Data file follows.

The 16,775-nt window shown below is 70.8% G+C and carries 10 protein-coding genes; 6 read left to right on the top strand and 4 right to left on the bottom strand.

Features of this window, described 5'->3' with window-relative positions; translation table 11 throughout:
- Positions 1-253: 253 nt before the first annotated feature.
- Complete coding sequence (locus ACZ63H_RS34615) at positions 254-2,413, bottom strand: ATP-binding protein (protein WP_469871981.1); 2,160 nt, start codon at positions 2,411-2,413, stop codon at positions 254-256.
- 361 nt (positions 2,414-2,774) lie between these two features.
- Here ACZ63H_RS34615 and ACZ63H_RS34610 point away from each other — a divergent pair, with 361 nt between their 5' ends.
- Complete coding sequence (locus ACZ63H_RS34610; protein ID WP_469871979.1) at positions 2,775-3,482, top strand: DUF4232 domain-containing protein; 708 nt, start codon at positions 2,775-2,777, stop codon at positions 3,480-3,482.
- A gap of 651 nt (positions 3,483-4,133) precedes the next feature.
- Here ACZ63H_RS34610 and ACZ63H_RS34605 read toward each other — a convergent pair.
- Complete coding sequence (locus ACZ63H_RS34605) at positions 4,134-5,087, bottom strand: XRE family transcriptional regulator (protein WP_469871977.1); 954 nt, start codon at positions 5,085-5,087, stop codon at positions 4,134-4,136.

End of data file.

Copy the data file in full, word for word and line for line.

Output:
The 16,775-nt window shown below is 70.8% G+C and carries 10 protein-coding genes; 6 read left to right on the top strand and 4 right to left on the bottom strand.

Features of this window, described 5'->3' with window-relative positions; translation table 11 throughout:
- Positions 1-253: 253 nt before the first annotated feature.
- Complete coding sequence (locus ACZ63H_RS34615) at positions 254-2,413, bottom strand: ATP-binding protein (protein WP_469871981.1); 2,160 nt, start codon at positions 2,411-2,413, stop codon at positions 254-256.
- 361 nt (positions 2,414-2,774) lie between these two features.
- Here ACZ63H_RS34615 and ACZ63H_RS34610 point away from each other — a divergent pair, with 361 nt between their 5' ends.
- Complete coding sequence (locus ACZ63H_RS34610; protein ID WP_469871979.1) at positions 2,775-3,482, top strand: DUF4232 domain-containing protein; 708 nt, start codon at positions 2,775-2,777, stop codon at positions 3,480-3,482.
- A gap of 651 nt (positions 3,483-4,133) precedes the next feature.
- Here ACZ63H_RS34610 and ACZ63H_RS34605 read toward each other — a convergent pair.
- Complete coding sequence (locus ACZ63H_RS34605) at positions 4,134-5,087, bottom strand: XRE family transcriptional regulator (protein WP_469871977.1); 954 nt, start codon at positions 5,085-5,087, stop codon at positions 4,134-4,136.